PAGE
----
Suppose you wanted to set up a computer on your LAN with BOTH a web server and an FTP server running in it, (That's a perfectly reasonable and easy thing to do (when you know enough).)

Whether these serverS would be only for use by people on your LAN (very easy), or for them, PLUS "outsiders" accessing the serverS across the LAN exactly as they might access the IP cam that has been our "basic example" for so long now (quite easy... no extra hurdles) really isn't important to our discussion.

But here's the thing. Let's say that the LIPA of the computer concerned, the ones with the serverS, is

And somewhere else, Alice connects and uses her browser to send a request to see a webpage. And Bob, on yet another computer, uses an FTP client to ask for a file. If they are one the same LAN as the computer with the serverS, they will send their requests to

Fine. But when the requests get to, how does it know which app to send the request to?

That's where PORTS come in! (Although the "envelope" the request comes in helps, too.)

The request for the web page will have :80 on the end of it, whether Alice typed it out, or just left it to her browser to add the ":80".

80 is the "ordinary" port for http/html

Bob's request will have had a :21 tacked on to the end of it 21 is the "ordinary" port for FTP.

So the two requests will arrive at the computer on and, inside it, one has to go to the web server software and the other to the FTP server software.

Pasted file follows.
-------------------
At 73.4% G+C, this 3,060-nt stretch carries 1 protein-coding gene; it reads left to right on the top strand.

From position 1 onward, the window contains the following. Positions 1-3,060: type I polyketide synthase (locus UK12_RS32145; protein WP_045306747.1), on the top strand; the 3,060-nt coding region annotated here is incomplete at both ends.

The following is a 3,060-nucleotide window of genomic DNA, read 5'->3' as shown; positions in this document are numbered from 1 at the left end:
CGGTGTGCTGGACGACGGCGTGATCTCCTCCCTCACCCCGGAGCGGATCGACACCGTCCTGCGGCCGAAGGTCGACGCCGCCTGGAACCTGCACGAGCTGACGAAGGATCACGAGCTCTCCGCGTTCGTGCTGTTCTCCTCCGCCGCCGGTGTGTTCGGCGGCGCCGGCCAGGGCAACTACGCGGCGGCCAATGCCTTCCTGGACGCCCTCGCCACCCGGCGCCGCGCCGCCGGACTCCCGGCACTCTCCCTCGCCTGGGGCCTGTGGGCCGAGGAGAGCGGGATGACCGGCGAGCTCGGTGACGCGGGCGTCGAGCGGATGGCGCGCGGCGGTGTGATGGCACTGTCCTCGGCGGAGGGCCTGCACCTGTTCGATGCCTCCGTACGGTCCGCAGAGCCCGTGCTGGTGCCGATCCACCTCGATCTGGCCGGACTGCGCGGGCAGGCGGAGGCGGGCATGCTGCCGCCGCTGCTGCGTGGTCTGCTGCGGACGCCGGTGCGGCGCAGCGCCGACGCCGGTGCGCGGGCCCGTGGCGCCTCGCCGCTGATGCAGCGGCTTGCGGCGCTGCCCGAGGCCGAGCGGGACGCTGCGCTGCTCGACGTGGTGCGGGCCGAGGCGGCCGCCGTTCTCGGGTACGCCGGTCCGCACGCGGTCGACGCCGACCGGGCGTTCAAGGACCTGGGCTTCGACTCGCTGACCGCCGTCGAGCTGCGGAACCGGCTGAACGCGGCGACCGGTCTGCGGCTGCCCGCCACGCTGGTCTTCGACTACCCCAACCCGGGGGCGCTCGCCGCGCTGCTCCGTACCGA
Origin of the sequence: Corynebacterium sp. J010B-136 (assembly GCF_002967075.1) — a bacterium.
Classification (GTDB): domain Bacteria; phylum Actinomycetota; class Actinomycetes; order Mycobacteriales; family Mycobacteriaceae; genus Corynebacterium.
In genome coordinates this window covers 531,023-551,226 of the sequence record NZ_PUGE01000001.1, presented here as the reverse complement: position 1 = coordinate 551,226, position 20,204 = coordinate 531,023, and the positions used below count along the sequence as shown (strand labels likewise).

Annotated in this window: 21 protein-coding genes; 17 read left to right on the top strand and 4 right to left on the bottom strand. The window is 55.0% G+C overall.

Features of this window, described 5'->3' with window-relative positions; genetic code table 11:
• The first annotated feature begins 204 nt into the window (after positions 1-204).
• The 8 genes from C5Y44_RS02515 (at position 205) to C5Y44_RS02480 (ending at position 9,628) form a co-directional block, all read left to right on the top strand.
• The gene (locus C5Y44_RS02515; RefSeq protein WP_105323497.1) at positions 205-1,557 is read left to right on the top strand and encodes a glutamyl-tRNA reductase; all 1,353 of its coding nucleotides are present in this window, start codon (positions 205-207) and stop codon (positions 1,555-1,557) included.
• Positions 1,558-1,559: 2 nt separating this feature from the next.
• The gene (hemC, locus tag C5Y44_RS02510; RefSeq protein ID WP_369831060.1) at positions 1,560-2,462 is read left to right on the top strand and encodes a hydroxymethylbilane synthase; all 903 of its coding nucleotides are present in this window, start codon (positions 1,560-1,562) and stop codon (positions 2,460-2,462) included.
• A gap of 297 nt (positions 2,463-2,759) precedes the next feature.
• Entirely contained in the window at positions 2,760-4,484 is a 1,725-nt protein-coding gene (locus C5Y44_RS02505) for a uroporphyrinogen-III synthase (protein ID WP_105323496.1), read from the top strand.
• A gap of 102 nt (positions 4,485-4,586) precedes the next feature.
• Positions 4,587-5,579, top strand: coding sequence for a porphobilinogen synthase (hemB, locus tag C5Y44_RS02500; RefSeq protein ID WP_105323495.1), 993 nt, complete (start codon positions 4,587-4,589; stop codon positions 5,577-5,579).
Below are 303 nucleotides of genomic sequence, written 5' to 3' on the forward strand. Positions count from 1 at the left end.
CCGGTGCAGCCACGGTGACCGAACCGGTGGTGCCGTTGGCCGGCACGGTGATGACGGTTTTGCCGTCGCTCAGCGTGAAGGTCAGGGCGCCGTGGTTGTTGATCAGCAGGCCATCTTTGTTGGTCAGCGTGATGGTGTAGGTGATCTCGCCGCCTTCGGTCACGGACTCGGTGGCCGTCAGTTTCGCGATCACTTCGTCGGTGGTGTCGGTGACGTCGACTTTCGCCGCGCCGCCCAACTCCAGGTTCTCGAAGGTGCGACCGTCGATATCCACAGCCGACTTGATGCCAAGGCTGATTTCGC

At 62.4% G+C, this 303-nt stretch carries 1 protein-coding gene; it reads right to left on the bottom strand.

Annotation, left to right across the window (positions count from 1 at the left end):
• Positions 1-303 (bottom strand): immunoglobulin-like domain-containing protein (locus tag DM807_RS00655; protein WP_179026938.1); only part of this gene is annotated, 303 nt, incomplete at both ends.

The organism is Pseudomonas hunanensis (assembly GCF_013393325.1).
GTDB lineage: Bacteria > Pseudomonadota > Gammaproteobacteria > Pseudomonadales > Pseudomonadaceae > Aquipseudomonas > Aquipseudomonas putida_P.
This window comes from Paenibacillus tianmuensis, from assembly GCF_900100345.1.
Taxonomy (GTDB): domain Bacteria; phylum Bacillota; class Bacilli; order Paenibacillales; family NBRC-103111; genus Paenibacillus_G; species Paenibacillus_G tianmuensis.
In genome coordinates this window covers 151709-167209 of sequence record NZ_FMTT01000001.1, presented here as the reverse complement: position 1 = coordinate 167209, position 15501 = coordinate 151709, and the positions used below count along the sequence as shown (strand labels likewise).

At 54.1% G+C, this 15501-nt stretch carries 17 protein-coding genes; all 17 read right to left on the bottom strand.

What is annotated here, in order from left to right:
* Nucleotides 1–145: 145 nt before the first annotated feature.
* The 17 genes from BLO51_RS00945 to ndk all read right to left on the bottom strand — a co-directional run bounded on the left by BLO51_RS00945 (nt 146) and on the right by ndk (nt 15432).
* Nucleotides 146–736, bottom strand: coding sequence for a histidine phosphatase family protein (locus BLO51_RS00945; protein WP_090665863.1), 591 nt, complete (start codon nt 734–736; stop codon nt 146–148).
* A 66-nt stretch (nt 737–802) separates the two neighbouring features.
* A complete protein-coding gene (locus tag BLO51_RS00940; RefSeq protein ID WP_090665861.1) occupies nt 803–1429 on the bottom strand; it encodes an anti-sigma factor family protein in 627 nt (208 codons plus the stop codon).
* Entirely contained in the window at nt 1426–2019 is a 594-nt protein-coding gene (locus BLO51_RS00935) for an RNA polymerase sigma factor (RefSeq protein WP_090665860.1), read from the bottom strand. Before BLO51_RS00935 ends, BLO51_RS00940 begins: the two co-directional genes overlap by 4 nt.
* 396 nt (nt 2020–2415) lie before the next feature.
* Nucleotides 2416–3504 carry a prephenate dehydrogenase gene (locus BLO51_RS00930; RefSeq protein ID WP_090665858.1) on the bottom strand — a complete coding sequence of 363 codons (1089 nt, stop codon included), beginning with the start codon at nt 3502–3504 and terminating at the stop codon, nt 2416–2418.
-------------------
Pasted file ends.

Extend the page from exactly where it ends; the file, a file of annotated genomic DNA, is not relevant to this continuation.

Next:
No problem! The port specification tells the PC where each request should go. Hurrah. Problem solved. But there's more!

What if the requests are coming from outside the LAN? The requesting computers will both hae sent their requests to the WAN side of the serving computer's modem/router/switch. There's just one WIPA for that. The external computers, Alice's and Bob's, have no way of knowing the LIPAs for the PCs on the LAN which have... i) the web server, and ii) the FTP server.

The solution lies in the fact that the requests specified a port.

Inside the modem/router/switch, there is a table, the "NAT", set up by the LAN admininstrator, which says "If something's for port 80, send it to the PC at (LIPA of the web serving PC)". And another rule in the Network Address Table says "If the request is for port 21, send the request to (LIPA of the web serving PC)".

When we were only working within a single LAN, just LIPAs would do. (Unless some single P was doing both web serving and FTP serving... which is possible.) But once we extended our wants to include working across the WAN, we were in trouble. To the WAN, all the PCs (and other TCP/IP devices) on a given WIPA appear "at" just one WIPA. Ports, and the NAT, allow people out on the WAN to get to the PCthey need... without even knowing its LIPA!


That's the "hard stuff" for this essay. The rest of this page is "details"

I said that web pages are served from port :80, FTP from port :21. Those are the default ports. I would "reserve" them for their expected uses. And there are other ports generally used by certain services. Avoid them too. However, port numbers can be from 0 to 65535.